Credit Score Basics: How Your Credit Score Works

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“You can’t judge a book by its cover” – this is why banks, and other lenders, cannot determine your credit worthiness based on the way you look. Instead, lenders will look at your credit score to determine how reliable you are. It’s important that lenders trust you to pay back a loan or your chances of getting one will greatly decrease! This article will educate you on credit score basics and how your credit score works.

Credit Score Basics: What is a Credit Score?

Your credit score is a number that ranges from 300 to 850 and is composed of many different factors. Lenders use this number to determine your credit worthiness and if there is a chance you will default (not pay back) on the loan.

The higher your credit score, the better credit you have, leading to a ton of future benefits! Here’s a break down of the credit score range and the type of credit each score represents –

credit score basics | credit score range

  • 300-580  =  Bad Credit
  • 580-640  =  Poor Credit
  • 640-700  =  Fair Credit
  • 700-750  =  Good Credit
  • 750-850  =  Excellent Credit

What Determines Your Credit Score?

Your credit score is determined by a number of financial factors. Some of these factors are more important than others, but knowing them all will help you understand your credit in depth.

  • Payment History – This has a high impact on your credit score. Do you pay your bills on time? If you have a history of making late payments, you will have a lower credit score resulting in higher interest rates or getting declined credit all together.
  • Credit Utilization – This also has a high impact on your credit score. How much of your available credit are you using? Maxing out your available credit will reduce your credit score. The more debt you have, the harder it gets to pay back, making you a riskier borrower.
  • Derogatory Marks – Once again, this has a high impact on your credit score. This number represents the number of accounts you have in collections, foreclosures, or bankruptcy. Derogatory marks show a lender you have failed to pay back money in the past, resulting in having a bad credit score.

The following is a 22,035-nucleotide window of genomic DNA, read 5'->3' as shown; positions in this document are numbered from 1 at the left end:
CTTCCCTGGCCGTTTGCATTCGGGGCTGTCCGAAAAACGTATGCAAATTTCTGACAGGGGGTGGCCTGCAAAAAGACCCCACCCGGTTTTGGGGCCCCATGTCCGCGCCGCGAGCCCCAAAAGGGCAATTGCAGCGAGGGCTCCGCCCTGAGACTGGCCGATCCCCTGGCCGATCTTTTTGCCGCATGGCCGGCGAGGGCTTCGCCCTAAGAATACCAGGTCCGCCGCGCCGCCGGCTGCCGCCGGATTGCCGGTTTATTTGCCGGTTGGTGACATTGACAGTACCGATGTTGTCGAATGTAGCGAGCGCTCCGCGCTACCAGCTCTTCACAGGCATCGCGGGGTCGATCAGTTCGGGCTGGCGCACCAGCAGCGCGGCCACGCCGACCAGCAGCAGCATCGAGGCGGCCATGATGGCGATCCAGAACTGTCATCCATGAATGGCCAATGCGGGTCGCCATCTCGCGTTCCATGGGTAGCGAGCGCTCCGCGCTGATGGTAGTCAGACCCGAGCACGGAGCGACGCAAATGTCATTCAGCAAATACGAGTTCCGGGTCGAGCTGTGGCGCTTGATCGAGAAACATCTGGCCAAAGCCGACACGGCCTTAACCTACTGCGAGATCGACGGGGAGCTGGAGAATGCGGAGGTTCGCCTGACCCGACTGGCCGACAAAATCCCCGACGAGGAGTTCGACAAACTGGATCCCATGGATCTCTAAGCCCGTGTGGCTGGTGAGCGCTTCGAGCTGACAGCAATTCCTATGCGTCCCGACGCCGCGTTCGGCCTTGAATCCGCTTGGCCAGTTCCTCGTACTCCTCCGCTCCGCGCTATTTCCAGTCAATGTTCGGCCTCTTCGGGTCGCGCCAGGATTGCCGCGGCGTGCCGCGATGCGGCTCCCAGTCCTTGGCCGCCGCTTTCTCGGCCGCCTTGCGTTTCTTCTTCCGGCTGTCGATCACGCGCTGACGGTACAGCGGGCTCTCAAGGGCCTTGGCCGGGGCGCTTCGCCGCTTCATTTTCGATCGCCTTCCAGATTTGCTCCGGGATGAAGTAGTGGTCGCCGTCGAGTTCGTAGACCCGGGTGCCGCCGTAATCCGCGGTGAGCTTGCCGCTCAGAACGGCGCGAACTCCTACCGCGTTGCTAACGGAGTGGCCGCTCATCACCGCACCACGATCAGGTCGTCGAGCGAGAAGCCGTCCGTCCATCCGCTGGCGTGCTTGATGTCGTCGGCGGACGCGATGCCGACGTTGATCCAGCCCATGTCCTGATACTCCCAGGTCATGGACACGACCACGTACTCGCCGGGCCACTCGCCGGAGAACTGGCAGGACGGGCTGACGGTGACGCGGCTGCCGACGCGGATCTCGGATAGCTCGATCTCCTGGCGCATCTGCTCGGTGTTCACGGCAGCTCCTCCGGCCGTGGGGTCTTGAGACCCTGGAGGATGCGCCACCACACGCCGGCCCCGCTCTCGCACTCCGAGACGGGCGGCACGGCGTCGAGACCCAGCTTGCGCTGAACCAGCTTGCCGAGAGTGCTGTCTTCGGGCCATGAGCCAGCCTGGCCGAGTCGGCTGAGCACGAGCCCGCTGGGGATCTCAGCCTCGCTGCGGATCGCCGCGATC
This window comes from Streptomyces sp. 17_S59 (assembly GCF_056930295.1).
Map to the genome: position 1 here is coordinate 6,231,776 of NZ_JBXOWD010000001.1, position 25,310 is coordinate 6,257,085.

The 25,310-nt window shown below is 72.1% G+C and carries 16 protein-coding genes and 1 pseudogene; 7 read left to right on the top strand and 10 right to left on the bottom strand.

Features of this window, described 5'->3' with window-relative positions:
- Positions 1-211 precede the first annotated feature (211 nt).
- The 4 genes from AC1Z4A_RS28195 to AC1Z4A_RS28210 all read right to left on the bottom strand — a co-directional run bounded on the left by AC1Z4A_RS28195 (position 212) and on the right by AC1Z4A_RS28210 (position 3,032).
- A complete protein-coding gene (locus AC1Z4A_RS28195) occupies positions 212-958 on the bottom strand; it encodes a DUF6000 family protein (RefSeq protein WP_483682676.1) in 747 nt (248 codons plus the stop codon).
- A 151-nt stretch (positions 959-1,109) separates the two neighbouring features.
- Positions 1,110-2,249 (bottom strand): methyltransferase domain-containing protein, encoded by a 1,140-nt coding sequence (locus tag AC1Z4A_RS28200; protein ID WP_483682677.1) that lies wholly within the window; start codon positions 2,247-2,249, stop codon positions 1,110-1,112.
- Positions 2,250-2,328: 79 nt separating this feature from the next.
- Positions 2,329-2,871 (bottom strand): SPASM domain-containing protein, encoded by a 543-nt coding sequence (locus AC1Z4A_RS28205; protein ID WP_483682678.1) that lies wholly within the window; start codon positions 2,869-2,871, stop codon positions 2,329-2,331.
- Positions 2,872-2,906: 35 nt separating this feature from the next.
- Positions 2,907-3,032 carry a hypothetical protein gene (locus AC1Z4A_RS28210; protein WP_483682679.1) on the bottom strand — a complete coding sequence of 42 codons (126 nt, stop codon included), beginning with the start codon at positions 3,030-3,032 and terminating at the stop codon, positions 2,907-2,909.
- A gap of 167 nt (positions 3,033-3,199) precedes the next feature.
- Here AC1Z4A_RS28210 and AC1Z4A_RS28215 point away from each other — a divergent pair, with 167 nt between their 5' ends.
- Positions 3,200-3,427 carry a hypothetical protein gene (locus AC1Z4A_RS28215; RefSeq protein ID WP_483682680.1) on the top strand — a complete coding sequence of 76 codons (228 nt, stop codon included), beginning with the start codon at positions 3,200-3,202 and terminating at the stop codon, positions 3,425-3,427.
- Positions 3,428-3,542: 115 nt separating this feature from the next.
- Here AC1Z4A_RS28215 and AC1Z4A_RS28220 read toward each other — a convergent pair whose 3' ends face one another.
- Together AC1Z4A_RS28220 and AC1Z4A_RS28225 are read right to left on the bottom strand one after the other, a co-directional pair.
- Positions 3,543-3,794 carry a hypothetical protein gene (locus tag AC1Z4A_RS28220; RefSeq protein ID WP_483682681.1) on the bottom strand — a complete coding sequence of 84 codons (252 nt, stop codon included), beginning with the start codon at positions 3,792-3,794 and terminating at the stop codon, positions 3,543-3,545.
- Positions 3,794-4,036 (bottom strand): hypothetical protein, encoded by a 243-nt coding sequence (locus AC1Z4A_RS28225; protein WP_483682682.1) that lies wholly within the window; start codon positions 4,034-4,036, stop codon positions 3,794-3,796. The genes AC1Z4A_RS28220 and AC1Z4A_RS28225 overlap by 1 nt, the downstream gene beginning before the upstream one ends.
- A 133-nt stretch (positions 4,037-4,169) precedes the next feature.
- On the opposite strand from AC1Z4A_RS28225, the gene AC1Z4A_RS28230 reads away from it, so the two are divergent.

• Age of Credit History – The average length that your accounts have been open. The longer your age of credit history, the better. This shows banks you have had debt before and you know how to mange it. A short credit history along with a bunch of loans is a red flag for lenders.
  • Credit Inquiries – The number of hard inquiries (applying for a new line of credit) you have had in the past 2 years. A lot of inquiries will make it look like you are applying for credit but not getting approved. Keep this number low.
  • Total Accounts – Total number of opened and closed credit accounts you have had. Having a variety of credit accounts shows lenders you have experience which different types of credit. Which shows other companies trusted you.

Why You Want a Good Credit Score

A good credit score is essential to anyone who needs to buy something but doesn’t have the money to do so. This is relevant when buying a home, car, or any big-ticket item most people can’t buy outright with cash.

Most importantly, having a good credit score shows that you are responsible and follow through on deals you make. Too many people think bills are just bills, when really they are legal obligations you agreed to.

GOOD CREDIT SCORE = LOWER INTEREST RATES

Here’s an example of 3 friends, all buying the same $20,000 car, but each person has a different credit score; therefore get different interest rates on their auto loans. The total amount of money they spend on a car over the life of the loan includes all principle and interest payments –

  • Friend 1 has good credit (3% interest) and pays a total of $21,562.46 for the car
  • Friend 2 has fair credit (6% interest) and pays a total of $23,199.37 for the car
  • Friend 3 has poor credit (12% interest) and pays a total of $26,693.30 for the car
  • Check out the full article on interest rates and how they affect your purchase here.

The difference between having a good credit score and having a bad credit score couldn’t be anymore obvious with the example above! Understanding this basic example in credit score basics will help you make better financial decisions.

Credit Score Basics: Having a Bad Credit Score

In simple terms, having a bad credit score means everything will cost you more. What do I mean by this? Having a bad credit score leads to higher interest rates when you need a loan to make a purchase.

As the example above shows, higher rates mean you spend more on your purchase in the long run. Besides receiving bad loans, you might not even get approved for new credit by having a bad credit score.

In conclusion, I hope you learned some credit score basics and why this number is not one you want to ignore. With simple education, anyone can be an expert on credit and how your credit score works! This is just another step to managing your personal finance responsibilities.

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